15 Competitive Intelligence professionals from 12 companies and four countries attended Digimind’s second European User’s Club in Brussels, October 5.
The morning consisted of a presentation on their successful deployment from one of our European customers and an overview of Digimind news.
After breaking for lunch, participants attended three workshops:
-The Art of Defining KPIs
-A Debate of the Best Organizational Model for Competitive Intelligence Cells
-Best Practices for Deliverables
Insightful discussions allowed us to raise a number of important points and to note a true evolution of competitive intelligence:
1.The Right Formula for Deliverables
Deliverables can quickly become a source of ‘infobesity’ if their frequency is not adapted to the recipients and if they are not segmented by relevance (country, interest, sector of activity).
2.The Growing Role of Corporate Social Networks
Enterprise social networks (Yammer, Google+) are in full emergence. Are they simply a quick communication tool, or will they become a new type of deliverable?
3.Connect Your Monitoring Tools to External Tools
Competitive Intelligence cells are expressing the need to connect their monitoring device to external tools like CRM, graphical analysis tools like Tableau, and corporate social networks.
4.The Evolution of KPIs
A project that does not involve top management from the beginning, or is not well-aligned with the strategic objectives of the company will have difficulty deploying and shipping other Business Units. Similarly, establishing KPIs to measure the success of the project is essential. Note that these KPIs can be both quantitative (number of users, the opening rate of deliverables) and qualitative (satisfaction rate of internal customers, detection of nuggets of valuable information, the rate of commercial opportunities detected).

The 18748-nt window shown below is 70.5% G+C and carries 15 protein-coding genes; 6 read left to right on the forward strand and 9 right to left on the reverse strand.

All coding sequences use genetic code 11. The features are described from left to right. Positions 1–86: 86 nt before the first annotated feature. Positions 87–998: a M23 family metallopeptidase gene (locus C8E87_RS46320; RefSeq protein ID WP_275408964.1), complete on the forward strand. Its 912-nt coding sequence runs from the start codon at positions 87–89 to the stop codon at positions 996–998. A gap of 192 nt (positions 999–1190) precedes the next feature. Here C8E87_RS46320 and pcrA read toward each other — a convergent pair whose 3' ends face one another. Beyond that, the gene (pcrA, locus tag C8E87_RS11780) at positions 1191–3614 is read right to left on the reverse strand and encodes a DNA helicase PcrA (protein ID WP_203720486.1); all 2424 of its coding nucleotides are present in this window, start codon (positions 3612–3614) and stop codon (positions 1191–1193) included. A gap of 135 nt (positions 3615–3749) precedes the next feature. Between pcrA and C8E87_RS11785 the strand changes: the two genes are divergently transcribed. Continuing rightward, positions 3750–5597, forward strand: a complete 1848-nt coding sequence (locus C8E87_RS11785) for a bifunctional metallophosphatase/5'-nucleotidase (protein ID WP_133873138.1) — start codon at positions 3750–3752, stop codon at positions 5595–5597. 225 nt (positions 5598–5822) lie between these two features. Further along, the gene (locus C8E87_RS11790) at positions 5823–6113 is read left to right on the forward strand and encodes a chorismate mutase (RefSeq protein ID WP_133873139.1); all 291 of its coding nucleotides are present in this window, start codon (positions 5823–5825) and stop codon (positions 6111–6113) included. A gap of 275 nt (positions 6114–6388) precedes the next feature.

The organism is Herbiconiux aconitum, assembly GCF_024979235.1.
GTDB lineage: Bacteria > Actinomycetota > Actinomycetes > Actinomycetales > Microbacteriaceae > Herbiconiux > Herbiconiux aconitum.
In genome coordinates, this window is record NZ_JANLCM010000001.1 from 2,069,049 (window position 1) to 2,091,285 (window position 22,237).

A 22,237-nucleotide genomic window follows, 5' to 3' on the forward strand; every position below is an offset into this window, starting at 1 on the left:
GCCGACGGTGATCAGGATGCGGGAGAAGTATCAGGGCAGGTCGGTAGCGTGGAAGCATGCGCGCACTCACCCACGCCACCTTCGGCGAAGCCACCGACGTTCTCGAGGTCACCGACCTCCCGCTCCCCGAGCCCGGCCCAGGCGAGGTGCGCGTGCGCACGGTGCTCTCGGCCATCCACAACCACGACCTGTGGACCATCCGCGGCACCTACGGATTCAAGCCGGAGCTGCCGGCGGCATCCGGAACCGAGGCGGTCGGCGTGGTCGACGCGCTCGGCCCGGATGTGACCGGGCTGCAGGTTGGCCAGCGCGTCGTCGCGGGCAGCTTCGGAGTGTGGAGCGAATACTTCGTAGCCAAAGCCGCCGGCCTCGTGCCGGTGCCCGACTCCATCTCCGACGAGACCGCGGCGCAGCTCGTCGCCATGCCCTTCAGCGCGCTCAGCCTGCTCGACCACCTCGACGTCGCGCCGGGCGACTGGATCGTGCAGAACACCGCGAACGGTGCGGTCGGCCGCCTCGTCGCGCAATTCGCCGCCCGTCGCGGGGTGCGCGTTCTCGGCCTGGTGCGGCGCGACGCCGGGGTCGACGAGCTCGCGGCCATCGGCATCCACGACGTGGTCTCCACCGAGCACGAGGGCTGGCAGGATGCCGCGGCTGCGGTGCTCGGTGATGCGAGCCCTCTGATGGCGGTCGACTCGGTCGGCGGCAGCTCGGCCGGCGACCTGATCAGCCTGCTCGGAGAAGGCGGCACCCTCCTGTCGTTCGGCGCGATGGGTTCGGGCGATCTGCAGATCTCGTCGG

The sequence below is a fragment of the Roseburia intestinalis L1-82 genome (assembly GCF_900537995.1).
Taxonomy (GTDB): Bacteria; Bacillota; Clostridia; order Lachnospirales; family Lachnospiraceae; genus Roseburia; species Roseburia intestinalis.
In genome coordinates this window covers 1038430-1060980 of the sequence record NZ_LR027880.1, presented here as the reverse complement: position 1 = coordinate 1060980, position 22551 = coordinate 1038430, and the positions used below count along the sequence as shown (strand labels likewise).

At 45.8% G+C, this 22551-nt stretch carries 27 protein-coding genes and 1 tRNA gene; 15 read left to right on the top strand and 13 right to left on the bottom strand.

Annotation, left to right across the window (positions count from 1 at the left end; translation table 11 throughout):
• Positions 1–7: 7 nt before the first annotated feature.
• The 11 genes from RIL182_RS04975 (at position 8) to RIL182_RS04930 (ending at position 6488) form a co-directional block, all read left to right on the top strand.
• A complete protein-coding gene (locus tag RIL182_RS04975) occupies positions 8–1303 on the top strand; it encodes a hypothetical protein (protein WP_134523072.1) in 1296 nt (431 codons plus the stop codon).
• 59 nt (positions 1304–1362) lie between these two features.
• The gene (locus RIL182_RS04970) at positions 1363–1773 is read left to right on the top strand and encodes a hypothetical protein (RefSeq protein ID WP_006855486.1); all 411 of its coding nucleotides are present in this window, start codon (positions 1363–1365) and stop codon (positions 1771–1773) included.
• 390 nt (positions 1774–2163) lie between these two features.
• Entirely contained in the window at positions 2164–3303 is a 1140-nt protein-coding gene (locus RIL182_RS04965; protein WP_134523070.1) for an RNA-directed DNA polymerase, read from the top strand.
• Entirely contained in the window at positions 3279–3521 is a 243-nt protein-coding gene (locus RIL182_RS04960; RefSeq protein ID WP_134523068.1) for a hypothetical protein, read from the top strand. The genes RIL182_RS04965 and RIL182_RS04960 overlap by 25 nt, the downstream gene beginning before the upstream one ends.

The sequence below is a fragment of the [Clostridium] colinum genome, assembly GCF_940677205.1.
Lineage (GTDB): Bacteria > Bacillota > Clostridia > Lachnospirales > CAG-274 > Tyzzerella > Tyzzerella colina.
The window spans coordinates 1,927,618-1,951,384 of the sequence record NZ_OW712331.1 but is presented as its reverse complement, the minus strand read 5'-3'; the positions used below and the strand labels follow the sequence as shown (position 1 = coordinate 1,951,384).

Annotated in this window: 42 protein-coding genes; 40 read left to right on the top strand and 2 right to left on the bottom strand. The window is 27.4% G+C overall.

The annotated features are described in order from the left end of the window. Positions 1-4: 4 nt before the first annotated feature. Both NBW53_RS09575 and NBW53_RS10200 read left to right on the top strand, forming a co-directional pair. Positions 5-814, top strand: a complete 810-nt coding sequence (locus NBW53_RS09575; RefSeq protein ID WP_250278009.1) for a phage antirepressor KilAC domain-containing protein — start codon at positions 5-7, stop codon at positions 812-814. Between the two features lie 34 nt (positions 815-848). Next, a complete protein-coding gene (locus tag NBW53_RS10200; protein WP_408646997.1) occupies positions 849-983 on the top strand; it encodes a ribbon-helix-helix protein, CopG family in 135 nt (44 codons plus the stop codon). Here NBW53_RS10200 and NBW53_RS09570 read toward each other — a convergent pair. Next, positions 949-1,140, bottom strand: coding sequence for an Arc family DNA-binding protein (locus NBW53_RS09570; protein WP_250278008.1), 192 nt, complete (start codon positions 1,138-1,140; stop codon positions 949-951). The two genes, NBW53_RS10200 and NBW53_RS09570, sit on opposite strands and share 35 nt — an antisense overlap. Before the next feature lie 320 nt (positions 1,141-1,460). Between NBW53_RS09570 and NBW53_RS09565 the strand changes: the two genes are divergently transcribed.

5.The Emergence of the ‘Decentralized’ Organizational Model and Internal Billing
Competitive Intelligence cells are asked to do more with less. In this context, marked by budget and staff reductions, the decentralized model of organization is becoming increasingly popular. However, there are several limitations to this model: it can be difficult to get business experts to contribute because of availability issues and because standby missions are not included in their job descriptions. Moreover, the coordination must be perfect between the different BUs to prevent them from working on the same subjects.
To alleviate budget constraints, many organizations are considering a new model: internal billing. The Competitive Intelligence cell operates as an agency and invoices the BUs for its services. In the most advanced scenarios, the salaries of the Competitive Intelligence professionals are paid entirely by other departments!
More than ever, we are seeing an evolution in competitive intelligence, which is constantly reinventing itself to adapt to a changing environment.
We would like to thank all of our participants for their good humor, the quality of their conversations, and for their continued interaction without which this day could not have been so rich!